This is the judgment: the light has come into the world, and people loved the darkness rather than the light because their works were evil.For everyone who does wicked things hates the light and does not come to the light, lest his works should be exposed- John 3:18-19
Okay, so I recently realized I have somehow morphed into a “New Testament person”.
This simply means I tend to do most of my devotional reading out of the New Testament books. In an effort to break out of the rut, I revisited 1st Kings. It didn’t take long for me to recall why I have been gravitating towards the New Testament. 1st Kings is depressing. Really. Depressing. Like lose your faith in humanity depressing. The first half of the book is just an endless litany of the sin and bad behavior of one horrid king after another even more horrid king. The sin of the king was then followed by a season of oppression or famine that was obviously God’s judgment. The people (who were also sinning like crazy) completely ignored or wrote off the obvious judgment as a giant nothing sandwich. The book actually had me feeling quite smug about the superiority of modern humans.
At least until I did some thinking and put some things together.
Like, the fact that our own federal, state and local governments have been doing some pretty awful things at home and abroad for quite some time now. That’s how we got Critical Race Theory in most of our public schools. It’s how we ended up with the gender unicorn and queer story hour. It’s why the censorship of ideas is suddenly standard operating procedure. We got here because many of our leaders over the course of the last fifty years have born a striking resemblance to Old Testament kings like Rehoboam, Jeroboam, Abijam and Omri.
We cannot in good conscience blame the government for all our problems. We elected these people. It’s not as if they were imposed on us by some outside force. We picked them. It’s also not as if queer story hour or the gender unicorn appeared out of the clear-blue sky sometime in 2020. Those kinds of ideas slowly became acceptable and eventually mainstream because individuals rejected truth about God (Romans 1:19-22). Anytime humans willfully reject truth lies fill the void and we do and believe weird things that are ultimately foolish, silly and even evil (Romans 1:23-32). Sin is why respect for human life has evaporated into thin air. Sin is at the root of the barbaric practice of transitioning boys into girls and girls into boys. Sin and its offspring selfishness are why the birth rate is plummeting. Sin is the reason public discourse has crumbled and why we routinely have riots in the street. Sin is why many major cities are no longer safe places.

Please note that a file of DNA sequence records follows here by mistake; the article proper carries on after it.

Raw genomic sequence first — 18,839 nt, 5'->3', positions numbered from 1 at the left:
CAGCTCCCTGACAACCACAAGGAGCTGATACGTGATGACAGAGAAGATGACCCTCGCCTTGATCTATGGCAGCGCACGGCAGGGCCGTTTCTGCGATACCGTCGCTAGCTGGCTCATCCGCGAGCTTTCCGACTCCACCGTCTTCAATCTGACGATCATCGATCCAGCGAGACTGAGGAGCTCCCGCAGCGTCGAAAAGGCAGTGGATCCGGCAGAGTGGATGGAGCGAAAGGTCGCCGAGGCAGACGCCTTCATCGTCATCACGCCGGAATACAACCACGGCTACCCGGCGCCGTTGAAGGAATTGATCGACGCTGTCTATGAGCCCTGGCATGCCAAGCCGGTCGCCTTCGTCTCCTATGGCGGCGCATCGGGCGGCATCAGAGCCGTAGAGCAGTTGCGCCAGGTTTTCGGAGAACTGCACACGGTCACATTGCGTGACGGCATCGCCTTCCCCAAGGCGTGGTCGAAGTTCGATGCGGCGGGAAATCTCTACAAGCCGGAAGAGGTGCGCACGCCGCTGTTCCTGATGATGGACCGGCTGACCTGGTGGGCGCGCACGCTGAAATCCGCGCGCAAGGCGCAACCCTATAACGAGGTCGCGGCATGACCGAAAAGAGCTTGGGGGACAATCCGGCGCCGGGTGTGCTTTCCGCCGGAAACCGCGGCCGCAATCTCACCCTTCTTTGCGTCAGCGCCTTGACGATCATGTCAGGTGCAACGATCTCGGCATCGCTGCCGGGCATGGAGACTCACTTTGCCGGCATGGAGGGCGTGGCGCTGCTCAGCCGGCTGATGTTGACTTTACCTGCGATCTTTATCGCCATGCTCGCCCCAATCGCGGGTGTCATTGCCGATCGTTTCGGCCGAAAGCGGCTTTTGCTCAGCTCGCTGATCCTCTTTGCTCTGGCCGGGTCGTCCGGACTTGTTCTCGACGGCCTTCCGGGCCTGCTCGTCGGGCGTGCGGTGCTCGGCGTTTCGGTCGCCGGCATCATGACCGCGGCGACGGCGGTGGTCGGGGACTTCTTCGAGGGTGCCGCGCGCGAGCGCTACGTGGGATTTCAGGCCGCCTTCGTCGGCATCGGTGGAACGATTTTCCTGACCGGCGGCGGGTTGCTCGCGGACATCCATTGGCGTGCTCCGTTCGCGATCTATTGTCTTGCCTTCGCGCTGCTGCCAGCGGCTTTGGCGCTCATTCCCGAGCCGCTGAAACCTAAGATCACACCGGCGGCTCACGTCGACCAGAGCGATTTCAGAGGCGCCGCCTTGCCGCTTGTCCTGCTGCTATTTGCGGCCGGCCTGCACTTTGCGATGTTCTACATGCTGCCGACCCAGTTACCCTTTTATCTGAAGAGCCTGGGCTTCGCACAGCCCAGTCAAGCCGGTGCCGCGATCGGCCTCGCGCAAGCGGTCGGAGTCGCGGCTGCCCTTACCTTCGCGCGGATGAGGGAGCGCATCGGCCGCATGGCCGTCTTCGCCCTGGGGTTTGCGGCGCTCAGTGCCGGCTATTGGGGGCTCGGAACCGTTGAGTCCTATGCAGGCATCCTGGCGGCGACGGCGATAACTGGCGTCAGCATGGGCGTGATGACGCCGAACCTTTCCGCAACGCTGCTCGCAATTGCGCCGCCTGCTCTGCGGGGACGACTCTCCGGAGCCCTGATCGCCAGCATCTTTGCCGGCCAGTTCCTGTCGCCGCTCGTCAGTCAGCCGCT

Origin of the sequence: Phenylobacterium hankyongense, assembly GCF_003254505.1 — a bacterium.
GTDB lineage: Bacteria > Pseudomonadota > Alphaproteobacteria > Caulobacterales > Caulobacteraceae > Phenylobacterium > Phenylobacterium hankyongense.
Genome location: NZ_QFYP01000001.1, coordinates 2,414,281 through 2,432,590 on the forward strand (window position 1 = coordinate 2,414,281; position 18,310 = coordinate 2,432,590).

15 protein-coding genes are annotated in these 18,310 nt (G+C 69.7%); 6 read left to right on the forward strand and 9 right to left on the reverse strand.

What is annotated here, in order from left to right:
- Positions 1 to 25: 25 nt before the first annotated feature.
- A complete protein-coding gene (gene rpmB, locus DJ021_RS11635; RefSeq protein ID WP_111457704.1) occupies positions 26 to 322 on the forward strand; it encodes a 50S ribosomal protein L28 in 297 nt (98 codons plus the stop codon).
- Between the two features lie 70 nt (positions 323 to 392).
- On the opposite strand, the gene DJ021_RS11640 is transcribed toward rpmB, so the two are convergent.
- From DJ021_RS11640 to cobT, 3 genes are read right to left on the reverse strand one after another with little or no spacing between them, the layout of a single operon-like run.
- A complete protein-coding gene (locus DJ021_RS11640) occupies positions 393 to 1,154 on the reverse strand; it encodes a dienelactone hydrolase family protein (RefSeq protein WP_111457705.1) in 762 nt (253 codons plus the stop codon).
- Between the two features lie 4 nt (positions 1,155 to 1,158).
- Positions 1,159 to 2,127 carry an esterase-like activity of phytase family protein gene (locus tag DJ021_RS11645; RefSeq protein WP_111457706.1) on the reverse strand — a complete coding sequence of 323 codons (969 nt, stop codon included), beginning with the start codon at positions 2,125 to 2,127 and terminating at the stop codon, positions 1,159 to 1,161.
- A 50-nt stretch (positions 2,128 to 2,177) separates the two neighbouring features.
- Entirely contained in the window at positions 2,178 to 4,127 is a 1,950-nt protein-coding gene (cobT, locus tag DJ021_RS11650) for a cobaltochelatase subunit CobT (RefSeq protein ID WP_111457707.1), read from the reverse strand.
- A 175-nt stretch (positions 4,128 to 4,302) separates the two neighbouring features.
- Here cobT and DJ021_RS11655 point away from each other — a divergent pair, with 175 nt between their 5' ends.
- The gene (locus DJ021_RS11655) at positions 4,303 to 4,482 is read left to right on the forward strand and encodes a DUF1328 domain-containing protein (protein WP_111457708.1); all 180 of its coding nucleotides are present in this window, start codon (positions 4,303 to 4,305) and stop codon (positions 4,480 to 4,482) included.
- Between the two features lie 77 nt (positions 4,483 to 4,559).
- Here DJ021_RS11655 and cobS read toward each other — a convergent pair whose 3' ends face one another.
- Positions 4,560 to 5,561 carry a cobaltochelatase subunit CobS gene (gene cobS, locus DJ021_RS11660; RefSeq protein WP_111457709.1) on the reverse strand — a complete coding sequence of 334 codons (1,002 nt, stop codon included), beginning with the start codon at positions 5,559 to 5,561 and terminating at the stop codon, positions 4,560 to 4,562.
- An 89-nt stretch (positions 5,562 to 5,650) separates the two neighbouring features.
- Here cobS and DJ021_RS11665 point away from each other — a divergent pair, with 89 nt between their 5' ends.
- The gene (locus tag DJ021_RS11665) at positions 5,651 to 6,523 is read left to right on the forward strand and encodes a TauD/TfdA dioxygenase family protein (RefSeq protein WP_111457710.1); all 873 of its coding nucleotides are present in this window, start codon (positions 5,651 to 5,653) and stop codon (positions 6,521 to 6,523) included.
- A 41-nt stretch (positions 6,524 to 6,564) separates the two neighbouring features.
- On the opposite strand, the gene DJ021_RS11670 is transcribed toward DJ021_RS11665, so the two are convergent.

We did this to ourselves.
Sin inevitably leads to judgment and that’s where we’re living right now. Even in church world it’s not popular to use the J-word. I’m using it anyway. Judgment. The world is under judgment. Not just America or Mexico or England or Russia. The whole stupid world has fallen under the judgment of God for rejecting Him and embracing every kind of depravity and ridiculous idea imaginable (Romans 1:30). Irrational fear, dumb leaders, loss of personal rights and censorship are not just the result of people being stupid or governments being evil. Those things are God’s attempt to get us to come to our senses and repent before we sin ourselves into extinction. This does not mean God is angry at every single person on the planet. God is slow to judge partly because in any judgment it is impossible separate the righteous from the wicked. The righteous always suffer the consequences of sins they didn’t commit. Nonetheless, there comes a point where even our good, gracious longsuffering God must say “no more” in order to stay true to Himself and keep humanity from self-destructing.
So, what is a Christian to do?
First, we have to recognize that there are no quick fixes or easy outs at this point. The pain will continue unabated until people repent and turn to Jesus. However, there are some things Christians can do to be a light in these dark times (Matthew 5:13-16, Luke 11:33). If we consistently do them we might lead the world back to a place of wholeness.
We have to tell the truth about things that really matter.
Things like heaven and hell and judgment. We have to stop being afraid our friends and neighbors will think we are small-minded party-poopers if we come out as Christians who actually believe the Bible. We have to tell our friends and family who claim to be Christians but don’t think they have to do what the Bible says that they have missed a critical aspect of saving faith (Luke 11:28, John 8:51, John 14:21, Romans 2:13, 2nd Thessalonians 3:14, Hebrews 4:2, Hebrews 5:9).
We must learn be like Jesus.
Jesus loved everyone and He never stopped hoping that people would turn to Him in repentance and faith (Matthew 23:47). He literally wept for the lost and grieved for those who rejected truth. However, He also spoke the truth even when people hated Him for it (John 7:7). Jesus understood some things are more important than being honored by the multitudes.
And finally, we must remember life is good and beautiful and worth living to the fullest all the time, even in the toughest of times.
We still get to enjoy sunrises and sunsets that take our breath away. The rain is still falling on the just and the unjust. Friendships are being forged. Babies are being born. Marriages are being celebrated. Songs are being sung, words are turned into poetry. All the noble and good and beautiful things worthy of celebration are still a part of our world because God is still good.
We should celebrate those things because when we do it reminds us of the goodness of God and draws people to Jesus.